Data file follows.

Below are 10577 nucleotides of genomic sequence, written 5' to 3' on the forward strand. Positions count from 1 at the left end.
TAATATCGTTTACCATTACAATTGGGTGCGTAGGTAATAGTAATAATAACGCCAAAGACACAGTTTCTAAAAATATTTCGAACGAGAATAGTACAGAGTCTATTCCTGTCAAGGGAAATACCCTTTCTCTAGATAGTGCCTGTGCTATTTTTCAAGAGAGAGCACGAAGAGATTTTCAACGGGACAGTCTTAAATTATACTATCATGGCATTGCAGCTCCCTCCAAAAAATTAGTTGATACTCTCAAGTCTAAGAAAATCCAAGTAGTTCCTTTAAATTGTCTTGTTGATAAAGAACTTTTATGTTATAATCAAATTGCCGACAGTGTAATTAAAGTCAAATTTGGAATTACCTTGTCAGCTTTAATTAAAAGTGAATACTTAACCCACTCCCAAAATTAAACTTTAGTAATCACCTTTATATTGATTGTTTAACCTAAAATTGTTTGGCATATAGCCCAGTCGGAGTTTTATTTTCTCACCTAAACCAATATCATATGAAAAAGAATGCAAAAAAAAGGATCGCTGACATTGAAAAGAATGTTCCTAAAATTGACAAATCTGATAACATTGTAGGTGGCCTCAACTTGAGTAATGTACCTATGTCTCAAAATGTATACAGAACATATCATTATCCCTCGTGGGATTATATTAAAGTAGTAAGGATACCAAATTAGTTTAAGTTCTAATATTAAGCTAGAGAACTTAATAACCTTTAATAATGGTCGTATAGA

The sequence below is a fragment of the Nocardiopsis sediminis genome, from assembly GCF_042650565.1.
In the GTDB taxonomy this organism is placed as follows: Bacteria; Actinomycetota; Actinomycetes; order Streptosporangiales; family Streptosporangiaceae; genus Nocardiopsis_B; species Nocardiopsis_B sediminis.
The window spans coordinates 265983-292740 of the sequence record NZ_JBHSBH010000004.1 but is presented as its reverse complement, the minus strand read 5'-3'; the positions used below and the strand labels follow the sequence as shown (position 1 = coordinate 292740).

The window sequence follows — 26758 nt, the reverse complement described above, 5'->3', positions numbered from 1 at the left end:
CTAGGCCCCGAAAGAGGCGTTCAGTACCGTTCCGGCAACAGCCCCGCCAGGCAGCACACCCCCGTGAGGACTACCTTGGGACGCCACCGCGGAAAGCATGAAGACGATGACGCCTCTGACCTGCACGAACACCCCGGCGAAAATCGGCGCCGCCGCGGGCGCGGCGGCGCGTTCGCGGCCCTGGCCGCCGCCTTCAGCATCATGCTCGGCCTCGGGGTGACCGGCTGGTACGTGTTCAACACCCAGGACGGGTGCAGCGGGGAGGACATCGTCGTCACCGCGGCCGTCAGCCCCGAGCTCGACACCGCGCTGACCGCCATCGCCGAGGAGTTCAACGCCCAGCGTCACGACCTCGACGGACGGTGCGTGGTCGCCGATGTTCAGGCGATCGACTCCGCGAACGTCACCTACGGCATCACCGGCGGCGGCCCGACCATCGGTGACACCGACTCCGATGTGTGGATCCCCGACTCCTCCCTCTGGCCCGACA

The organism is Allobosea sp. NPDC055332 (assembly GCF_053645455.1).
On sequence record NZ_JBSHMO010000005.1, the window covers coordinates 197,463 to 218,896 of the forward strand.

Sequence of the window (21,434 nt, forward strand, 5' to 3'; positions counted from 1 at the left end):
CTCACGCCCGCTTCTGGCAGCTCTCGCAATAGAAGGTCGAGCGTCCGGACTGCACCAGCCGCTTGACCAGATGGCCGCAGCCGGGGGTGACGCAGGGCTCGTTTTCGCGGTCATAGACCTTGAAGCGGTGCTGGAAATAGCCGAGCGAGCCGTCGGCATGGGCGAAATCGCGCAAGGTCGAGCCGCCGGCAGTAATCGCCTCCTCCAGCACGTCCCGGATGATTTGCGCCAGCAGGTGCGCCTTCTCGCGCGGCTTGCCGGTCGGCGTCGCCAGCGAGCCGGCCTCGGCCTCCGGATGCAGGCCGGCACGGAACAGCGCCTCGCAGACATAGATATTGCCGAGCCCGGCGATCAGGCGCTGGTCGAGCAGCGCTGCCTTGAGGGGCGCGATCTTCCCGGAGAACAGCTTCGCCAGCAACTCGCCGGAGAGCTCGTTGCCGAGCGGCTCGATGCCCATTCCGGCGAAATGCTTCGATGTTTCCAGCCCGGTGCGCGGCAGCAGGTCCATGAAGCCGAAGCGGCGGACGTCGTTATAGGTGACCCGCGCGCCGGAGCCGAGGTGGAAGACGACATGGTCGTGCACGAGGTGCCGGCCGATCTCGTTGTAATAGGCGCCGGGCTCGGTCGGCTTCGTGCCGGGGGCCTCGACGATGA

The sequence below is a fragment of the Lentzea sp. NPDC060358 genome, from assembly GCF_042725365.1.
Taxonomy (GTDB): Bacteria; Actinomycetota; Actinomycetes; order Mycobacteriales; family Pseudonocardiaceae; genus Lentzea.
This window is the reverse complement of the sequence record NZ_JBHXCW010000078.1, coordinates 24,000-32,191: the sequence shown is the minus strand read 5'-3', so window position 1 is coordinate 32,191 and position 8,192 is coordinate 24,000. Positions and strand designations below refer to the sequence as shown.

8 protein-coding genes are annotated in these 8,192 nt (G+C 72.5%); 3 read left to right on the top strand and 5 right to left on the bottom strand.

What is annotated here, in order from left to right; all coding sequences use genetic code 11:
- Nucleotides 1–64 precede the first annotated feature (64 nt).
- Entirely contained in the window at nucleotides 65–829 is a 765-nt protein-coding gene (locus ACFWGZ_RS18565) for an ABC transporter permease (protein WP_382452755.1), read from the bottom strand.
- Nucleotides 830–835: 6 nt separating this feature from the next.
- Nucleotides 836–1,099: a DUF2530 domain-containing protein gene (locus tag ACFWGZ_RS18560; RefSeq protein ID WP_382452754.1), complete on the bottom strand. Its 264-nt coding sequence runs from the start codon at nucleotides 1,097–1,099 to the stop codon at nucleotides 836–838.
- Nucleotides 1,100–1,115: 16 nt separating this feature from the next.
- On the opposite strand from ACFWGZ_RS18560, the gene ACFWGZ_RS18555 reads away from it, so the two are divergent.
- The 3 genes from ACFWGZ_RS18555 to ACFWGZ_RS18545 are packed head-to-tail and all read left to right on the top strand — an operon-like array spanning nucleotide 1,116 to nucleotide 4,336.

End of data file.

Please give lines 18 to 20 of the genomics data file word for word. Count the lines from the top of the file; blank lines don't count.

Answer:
- Entirely contained in the window at nucleotides 65–829 is a 765-nt protein-coding gene (locus ACFWGZ_RS18565) for an ABC transporter permease (protein WP_382452755.1), read from the bottom strand.
- Nucleotides 830–835: 6 nt separating this feature from the next.
- Nucleotides 836–1,099: a DUF2530 domain-containing protein gene (locus tag ACFWGZ_RS18560; RefSeq protein ID WP_382452754.1), complete on the bottom strand. Its 264-nt coding sequence runs from the start codon at nucleotides 1,097–1,099 to the stop codon at nucleotides 836–838.